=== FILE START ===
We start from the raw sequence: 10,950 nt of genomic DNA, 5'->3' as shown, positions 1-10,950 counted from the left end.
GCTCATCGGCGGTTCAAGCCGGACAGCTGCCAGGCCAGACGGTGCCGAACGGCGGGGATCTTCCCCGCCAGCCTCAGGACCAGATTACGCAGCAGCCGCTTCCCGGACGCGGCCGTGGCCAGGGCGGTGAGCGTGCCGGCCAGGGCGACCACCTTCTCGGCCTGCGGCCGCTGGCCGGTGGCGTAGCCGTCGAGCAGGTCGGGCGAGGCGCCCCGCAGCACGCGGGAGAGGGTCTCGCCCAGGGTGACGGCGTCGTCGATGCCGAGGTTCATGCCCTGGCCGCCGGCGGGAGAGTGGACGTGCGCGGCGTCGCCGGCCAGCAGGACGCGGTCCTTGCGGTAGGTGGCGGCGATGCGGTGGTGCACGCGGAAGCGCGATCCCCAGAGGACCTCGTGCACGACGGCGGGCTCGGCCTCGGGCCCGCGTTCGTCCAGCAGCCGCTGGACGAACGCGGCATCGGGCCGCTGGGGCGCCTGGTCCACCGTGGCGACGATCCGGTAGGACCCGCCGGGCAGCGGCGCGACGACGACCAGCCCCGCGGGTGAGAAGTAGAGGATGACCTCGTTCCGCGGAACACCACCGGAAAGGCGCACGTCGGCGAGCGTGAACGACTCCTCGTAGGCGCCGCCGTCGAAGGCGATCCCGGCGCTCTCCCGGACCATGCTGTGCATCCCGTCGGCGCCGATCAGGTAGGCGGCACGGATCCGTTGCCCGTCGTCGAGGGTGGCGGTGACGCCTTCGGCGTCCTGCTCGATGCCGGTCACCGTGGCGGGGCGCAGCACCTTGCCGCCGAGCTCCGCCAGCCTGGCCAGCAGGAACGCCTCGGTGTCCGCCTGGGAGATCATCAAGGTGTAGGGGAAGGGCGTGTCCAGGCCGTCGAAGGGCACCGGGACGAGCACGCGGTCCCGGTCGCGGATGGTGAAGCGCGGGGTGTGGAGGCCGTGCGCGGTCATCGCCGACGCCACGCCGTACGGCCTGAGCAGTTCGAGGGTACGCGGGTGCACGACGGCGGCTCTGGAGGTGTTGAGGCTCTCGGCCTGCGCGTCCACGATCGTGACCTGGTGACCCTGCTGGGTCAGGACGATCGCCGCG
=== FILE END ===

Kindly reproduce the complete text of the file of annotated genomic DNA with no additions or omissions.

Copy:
We start from the raw sequence: 10,950 nt of genomic DNA, 5'->3' as shown, positions 1-10,950 counted from the left end.
GCTCATCGGCGGTTCAAGCCGGACAGCTGCCAGGCCAGACGGTGCCGAACGGCGGGGATCTTCCCCGCCAGCCTCAGGACCAGATTACGCAGCAGCCGCTTCCCGGACGCGGCCGTGGCCAGGGCGGTGAGCGTGCCGGCCAGGGCGACCACCTTCTCGGCCTGCGGCCGCTGGCCGGTGGCGTAGCCGTCGAGCAGGTCGGGCGAGGCGCCCCGCAGCACGCGGGAGAGGGTCTCGCCCAGGGTGACGGCGTCGTCGATGCCGAGGTTCATGCCCTGGCCGCCGGCGGGAGAGTGGACGTGCGCGGCGTCGCCGGCCAGCAGGACGCGGTCCTTGCGGTAGGTGGCGGCGATGCGGTGGTGCACGCGGAAGCGCGATCCCCAGAGGACCTCGTGCACGACGGCGGGCTCGGCCTCGGGCCCGCGTTCGTCCAGCAGCCGCTGGACGAACGCGGCATCGGGCCGCTGGGGCGCCTGGTCCACCGTGGCGACGATCCGGTAGGACCCGCCGGGCAGCGGCGCGACGACGACCAGCCCCGCGGGTGAGAAGTAGAGGATGACCTCGTTCCGCGGAACACCACCGGAAAGGCGCACGTCGGCGAGCGTGAACGACTCCTCGTAGGCGCCGCCGTCGAAGGCGATCCCGGCGCTCTCCCGGACCATGCTGTGCATCCCGTCGGCGCCGATCAGGTAGGCGGCACGGATCCGTTGCCCGTCGTCGAGGGTGGCGGTGACGCCTTCGGCGTCCTGCTCGATGCCGGTCACCGTGGCGGGGCGCAGCACCTTGCCGCCGAGCTCCGCCAGCCTGGCCAGCAGGAACGCCTCGGTGTCCGCCTGGGAGATCATCAAGGTGTAGGGGAAGGGCGTGTCCAGGCCGTCGAAGGGCACCGGGACGAGCACGCGGTCCCGGTCGCGGATGGTGAAGCGCGGGGTGTGGAGGCCGTGCGCGGTCATCGCCGACGCCACGCCGTACGGCCTGAGCAGTTCGAGGGTACGCGGGTGCACGACGGCGGCTCTGGAGGTGTTGAGGCTCTCGGCCTGCGCGTCCACGATCGTGACCTGGTGACCCTGCTGGGTCAGGACGATCGCCGCG